Saturday, May 24, 2014

Breakfast Links: Week of May 19, 2014

Saturday, May 24, 2014
We're back from our work-hiatus with a fresh collection of breakfast links for you - links to our fav web sites, blogs, articles, & images from around the Twitterverse.
• Rare collection: daguerreotype class photos of Class of 1852, Amherst College.
• Handwritten note by Jane Austen "hidden" for 150 years on the back of a fragment of paper has been rediscovered.
• Self-control and the manly body, 1760-1860.
Image: Female standard bearer, 15th c. Germany.
• Famous paintings photoshopped to today's beauty standards.
• Regency London's age of improvement: new streets, a park, a canal, docks, a railway, and omnibuses.
• Awkward early team photos.
Chess will destroy your mind - or so Scientific American declared in 1859.
Boss Tweed's brazen escape from a city jail.
• Wouldn't you love to receive a letter like this one decorated with green apples from Edouard Manet?
Image: "Is College Bad for Girls?": cautionary pamphlet, 1905.
• Pineapples, guns, and wine: the forgotten heroine of the Battle of Louisburg, 1758.
• The rise and fall of Anne Boleyn, executed this week in 1536.
• The smelly snail: a 17th c. scent case.
• The gypsies of Georgian England.
• Reading in restraint: the last chained libraries.
• A modern family goes to war over Napoleon's nightshirt.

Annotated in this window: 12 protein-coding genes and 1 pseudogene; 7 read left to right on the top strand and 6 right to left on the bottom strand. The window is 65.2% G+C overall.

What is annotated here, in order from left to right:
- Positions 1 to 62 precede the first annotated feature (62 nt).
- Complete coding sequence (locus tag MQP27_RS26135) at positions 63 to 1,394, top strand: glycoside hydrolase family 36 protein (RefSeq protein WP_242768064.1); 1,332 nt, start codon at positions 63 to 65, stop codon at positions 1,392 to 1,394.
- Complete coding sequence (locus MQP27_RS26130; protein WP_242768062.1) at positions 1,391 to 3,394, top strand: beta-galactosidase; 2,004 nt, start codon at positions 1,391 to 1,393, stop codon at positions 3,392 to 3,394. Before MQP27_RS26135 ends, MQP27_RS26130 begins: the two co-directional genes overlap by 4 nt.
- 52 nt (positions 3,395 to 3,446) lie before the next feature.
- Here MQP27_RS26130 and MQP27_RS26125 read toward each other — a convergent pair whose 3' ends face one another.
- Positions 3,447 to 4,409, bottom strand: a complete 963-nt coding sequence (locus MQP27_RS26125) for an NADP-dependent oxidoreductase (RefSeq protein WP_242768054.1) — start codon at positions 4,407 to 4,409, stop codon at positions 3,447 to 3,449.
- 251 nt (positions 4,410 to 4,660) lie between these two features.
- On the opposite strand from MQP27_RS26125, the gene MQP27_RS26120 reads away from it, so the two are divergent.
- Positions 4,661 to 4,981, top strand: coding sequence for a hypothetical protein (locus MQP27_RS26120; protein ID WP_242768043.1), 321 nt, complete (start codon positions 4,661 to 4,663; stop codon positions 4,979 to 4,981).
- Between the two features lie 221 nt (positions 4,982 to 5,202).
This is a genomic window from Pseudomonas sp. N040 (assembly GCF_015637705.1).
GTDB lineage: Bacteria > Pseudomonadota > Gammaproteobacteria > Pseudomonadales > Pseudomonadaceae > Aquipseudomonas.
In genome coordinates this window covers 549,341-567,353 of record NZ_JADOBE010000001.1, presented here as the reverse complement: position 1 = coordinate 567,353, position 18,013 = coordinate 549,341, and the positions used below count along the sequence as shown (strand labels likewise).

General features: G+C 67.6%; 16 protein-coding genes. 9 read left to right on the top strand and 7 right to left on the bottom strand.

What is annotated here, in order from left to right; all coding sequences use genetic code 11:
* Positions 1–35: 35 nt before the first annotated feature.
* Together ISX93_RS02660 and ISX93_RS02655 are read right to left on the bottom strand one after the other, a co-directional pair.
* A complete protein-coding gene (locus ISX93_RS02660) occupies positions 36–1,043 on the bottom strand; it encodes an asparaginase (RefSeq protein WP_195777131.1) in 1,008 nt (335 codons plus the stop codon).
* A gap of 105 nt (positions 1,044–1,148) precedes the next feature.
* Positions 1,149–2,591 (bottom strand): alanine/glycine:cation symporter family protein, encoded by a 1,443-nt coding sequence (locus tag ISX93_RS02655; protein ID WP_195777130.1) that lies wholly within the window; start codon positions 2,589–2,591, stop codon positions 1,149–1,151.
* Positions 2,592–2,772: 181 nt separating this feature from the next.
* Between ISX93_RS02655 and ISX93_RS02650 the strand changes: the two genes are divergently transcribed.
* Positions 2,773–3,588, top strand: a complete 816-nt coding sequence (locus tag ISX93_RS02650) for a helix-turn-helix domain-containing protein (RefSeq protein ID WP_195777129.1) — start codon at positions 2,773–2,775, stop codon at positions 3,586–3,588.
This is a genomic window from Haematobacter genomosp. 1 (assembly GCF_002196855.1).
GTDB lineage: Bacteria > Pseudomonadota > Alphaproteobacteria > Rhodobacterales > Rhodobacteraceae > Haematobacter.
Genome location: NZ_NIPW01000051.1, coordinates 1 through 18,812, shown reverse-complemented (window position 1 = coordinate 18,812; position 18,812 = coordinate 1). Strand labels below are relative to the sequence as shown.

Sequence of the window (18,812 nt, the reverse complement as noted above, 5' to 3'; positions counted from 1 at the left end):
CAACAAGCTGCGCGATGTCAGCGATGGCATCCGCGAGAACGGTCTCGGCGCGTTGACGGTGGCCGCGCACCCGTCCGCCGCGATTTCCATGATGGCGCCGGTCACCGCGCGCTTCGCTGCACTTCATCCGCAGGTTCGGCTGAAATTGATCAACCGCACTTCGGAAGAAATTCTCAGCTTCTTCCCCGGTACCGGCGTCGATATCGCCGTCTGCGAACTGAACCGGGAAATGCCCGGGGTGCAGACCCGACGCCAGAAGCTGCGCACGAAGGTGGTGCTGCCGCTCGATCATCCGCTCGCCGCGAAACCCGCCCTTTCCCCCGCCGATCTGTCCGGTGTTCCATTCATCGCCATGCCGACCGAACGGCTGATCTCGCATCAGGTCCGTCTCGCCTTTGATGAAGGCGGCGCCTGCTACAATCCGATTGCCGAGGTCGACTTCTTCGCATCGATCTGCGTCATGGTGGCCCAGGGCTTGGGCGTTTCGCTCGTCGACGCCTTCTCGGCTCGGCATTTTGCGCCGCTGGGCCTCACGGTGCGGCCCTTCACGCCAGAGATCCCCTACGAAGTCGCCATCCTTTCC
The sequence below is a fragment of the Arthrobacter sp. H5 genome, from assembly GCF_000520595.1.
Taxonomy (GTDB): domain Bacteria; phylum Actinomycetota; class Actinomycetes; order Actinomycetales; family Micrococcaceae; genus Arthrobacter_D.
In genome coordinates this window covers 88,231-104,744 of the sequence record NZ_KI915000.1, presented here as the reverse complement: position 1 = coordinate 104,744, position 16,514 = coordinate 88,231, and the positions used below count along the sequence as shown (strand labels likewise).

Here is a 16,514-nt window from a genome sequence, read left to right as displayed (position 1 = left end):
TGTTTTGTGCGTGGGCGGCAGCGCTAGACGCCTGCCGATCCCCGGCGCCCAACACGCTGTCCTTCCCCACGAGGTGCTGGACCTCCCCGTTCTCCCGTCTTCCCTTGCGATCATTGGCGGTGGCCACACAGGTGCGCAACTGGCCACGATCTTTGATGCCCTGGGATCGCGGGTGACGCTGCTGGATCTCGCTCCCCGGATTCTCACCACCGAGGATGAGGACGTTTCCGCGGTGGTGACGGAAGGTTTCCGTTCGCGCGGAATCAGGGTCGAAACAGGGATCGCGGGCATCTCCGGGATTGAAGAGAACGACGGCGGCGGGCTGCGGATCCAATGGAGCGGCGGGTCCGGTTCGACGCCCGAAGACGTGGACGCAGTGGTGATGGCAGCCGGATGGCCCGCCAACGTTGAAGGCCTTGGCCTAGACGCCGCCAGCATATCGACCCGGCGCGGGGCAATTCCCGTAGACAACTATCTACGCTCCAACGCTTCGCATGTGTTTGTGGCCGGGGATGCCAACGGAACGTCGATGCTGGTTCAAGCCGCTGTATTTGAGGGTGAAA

• How 18th c. pleasure gardens in New York City evolved from simple mead houses into extravagant entertainments.
Image: Koreshan Annie Ray Andrews modeling a hat at Washington Park in Albany, NY, 1910.
• Who was Wellington's favorite niece?
• The Caribbean colony that brought down Scotland, c 1690.
• What did poor English boys wear in and out of prison, c 1840?
• Metropolitan Museum of Art initiative provides free access to over 400,000 digital images.
• Victorian technical education prepared young Englishmen being trained as engineers for careers in India.
Image: Truly strange: a well-endowed Victorian "Science Fairy."
• A recipe for highly destructive Georgian sugar-plums.
• Leave your rings at home and don't fear repairs: 1909 advice for lady motorists in pictures.
• Eighteenth century trade cards on line: the Banks Collection, British Museum.
Image: A pile of books by the bed taken to a whole new level.
• "Do you have any provisions for the road? I do not like my provisions": 10th c. Chinese/Khotanese phrasebook for Silk Road travelers.
• Queen Victoria's bookplate.
• An English country house transformed into an auxiliary hospital for wounded soldiers: Dunham Massey during World War One.
Hungry for more? Follow us on Twitter @2nerdyhistgirls for fresh updates daily.


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